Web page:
A senior nurse has told how she went home and sobbed after being unable to find a hospital bed for a 99-year-old patient because of the crisis facing the NHS.
The sister, who was in charge of a large trauma centre, said people were waiting more than 12 hours for beds as the unit, meant for 20 patients, was swamped with 56.
Her story underlined the scale of the problem facing the health service across the country as doctors and nurses tell of queues of ambulances, patients waiting 23 hours and people being sent home before they are ready.
Doctors have warned the Prime Minister that lives are being put at risk, while a cross party group of MPs say that the NHS is now facing "unsustainable strain".
Figures have revealed that three times the number of people (485) were left on trolleys for more than 12 hours in the last week than in the whole of January last year.
The sister, of the unnamed unit, said: "Patients were waiting more than 12 hours for beds.
"My staff were broken and distressed. By the end of the day you could see their care-worn, exhausted faces, feeling like they've failed. But really it's the Government that has failed.
"Tonight I've come home and I've sat and cried about not being able to get a 99-year-old lady off a trolley on to a bed, because we just didn't have any left.
"Our resus room (resuscitation area) built for six regularly had seven. Our waiting room didn't have enough seats for everyone."
Janet Davies, chief executive of the Royal College of Nurses, said: "How long does the Government think the NHS can survive on the dedication and goodwill of staff who are at breaking point?
"We have heard from frontline nurses who want to give the best care they can for their patients but are being told to discharge patients before they are fit just to free up beds.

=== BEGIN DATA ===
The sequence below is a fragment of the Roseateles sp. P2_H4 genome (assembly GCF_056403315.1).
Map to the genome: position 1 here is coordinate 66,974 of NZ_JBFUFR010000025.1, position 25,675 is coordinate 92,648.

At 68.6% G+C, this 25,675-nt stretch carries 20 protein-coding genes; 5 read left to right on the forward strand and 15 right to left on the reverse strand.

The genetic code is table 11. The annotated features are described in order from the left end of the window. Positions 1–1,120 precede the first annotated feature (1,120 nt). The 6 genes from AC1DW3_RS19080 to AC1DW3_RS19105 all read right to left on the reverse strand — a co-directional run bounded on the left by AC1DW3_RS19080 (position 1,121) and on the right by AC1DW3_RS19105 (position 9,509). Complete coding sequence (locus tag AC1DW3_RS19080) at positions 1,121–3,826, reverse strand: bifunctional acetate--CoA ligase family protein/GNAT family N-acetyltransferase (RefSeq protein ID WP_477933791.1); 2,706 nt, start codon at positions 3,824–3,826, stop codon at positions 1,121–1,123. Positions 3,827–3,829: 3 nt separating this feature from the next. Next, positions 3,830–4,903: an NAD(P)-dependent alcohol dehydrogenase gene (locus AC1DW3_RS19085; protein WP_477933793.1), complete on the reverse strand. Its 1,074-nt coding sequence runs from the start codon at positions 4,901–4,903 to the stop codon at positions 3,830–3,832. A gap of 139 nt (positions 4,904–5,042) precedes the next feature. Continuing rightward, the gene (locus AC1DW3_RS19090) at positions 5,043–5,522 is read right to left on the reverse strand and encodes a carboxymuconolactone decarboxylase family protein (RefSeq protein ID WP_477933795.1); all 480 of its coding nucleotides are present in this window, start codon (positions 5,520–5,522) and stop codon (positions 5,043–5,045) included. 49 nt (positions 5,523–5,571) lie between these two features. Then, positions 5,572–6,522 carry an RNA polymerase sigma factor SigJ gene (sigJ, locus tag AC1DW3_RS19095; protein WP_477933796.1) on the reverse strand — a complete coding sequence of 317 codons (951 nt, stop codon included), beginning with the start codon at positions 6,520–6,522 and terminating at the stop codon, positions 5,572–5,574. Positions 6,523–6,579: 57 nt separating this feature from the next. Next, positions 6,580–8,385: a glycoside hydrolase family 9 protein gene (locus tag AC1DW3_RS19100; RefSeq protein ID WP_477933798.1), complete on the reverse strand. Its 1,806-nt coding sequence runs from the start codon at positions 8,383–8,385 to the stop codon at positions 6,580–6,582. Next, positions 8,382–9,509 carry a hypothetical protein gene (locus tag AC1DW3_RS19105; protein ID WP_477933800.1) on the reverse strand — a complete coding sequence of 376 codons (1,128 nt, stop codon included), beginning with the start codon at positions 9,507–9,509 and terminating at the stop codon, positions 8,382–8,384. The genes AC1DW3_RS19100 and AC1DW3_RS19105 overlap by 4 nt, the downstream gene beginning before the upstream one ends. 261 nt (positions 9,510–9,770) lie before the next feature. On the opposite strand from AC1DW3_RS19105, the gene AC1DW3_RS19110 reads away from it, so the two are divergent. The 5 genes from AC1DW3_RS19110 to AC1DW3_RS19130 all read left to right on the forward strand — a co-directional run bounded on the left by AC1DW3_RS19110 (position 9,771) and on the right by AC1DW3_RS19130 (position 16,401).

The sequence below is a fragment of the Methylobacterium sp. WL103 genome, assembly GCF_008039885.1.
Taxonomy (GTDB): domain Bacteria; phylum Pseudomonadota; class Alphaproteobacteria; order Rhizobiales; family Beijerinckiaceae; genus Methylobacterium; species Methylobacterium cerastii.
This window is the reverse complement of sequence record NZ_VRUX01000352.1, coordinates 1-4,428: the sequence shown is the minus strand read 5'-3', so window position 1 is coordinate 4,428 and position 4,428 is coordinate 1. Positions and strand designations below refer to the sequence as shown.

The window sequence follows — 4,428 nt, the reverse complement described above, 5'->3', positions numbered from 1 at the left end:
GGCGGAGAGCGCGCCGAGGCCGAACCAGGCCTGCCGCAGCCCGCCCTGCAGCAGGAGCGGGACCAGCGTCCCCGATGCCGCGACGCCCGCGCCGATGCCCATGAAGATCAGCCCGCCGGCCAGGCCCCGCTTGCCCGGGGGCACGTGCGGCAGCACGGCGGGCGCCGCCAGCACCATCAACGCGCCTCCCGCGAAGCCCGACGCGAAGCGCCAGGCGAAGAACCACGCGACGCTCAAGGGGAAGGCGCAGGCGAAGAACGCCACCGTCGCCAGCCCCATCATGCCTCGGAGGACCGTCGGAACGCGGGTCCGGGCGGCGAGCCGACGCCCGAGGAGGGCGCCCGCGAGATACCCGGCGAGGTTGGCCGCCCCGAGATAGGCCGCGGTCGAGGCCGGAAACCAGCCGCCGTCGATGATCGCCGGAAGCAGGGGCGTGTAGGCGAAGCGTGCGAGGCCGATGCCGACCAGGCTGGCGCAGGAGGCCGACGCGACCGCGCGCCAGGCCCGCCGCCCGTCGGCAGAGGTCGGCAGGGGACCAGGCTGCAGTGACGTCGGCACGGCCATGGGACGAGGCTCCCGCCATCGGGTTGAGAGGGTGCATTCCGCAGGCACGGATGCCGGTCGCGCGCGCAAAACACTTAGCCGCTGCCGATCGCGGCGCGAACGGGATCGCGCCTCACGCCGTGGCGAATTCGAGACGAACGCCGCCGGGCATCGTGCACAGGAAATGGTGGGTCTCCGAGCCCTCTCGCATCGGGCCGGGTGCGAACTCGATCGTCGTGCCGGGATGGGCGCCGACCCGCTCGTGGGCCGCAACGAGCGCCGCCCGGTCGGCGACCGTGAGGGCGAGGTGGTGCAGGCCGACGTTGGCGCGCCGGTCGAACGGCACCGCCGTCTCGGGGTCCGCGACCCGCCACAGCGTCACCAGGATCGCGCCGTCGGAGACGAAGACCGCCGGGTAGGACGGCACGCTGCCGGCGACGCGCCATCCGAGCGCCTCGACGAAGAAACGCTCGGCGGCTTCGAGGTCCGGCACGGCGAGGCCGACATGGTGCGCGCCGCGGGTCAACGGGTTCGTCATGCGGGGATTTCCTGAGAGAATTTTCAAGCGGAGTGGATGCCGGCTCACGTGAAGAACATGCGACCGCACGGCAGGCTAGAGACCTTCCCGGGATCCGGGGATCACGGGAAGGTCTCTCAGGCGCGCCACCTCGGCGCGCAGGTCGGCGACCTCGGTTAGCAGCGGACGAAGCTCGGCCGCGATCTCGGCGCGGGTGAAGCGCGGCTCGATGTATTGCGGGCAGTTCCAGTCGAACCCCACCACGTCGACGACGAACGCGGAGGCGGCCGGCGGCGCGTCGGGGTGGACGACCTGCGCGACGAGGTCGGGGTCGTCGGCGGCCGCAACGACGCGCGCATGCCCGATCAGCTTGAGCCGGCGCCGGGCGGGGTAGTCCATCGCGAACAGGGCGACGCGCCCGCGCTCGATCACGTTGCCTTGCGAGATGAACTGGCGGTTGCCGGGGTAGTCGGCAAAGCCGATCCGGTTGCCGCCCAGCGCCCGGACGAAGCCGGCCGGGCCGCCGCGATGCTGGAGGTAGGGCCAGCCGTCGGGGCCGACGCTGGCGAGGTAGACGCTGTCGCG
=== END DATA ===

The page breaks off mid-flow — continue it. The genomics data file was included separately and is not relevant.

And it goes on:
"It's a vicious circle with community health and social care also struggling to cope with demand."
At Colchester General Hospital, chief executive Nick Hulme has been helping to clean trolleys.
He admitted that last week the hospital did have patients being treated in corridors for "longer than we would have liked".
But he told the East Anglian Daily Times that they were still getting good care.
The Government has insisted hospitals suffer from increased pressure every winter and that there would be no cash boost for the NHS because it had already been given it the cash it had asked for.
Health Secretary Jeremy Hunt has urged people not to turn up to A&E departments unless absolutely necessary.
The Government is under considerable pressure to increase social care funding, which would mean elderly people would be cared for adequately at home and not end up needing hospital treatment.
It had been suggested that the Treasury had planned extra funding for social care in the Autumn Statement, but Downing Street vetoed it.
A Department of Health spokesman said: "We know the NHS is facing increasing demand from an ageing population but this makes building a safer healthcare system more urgent, not less."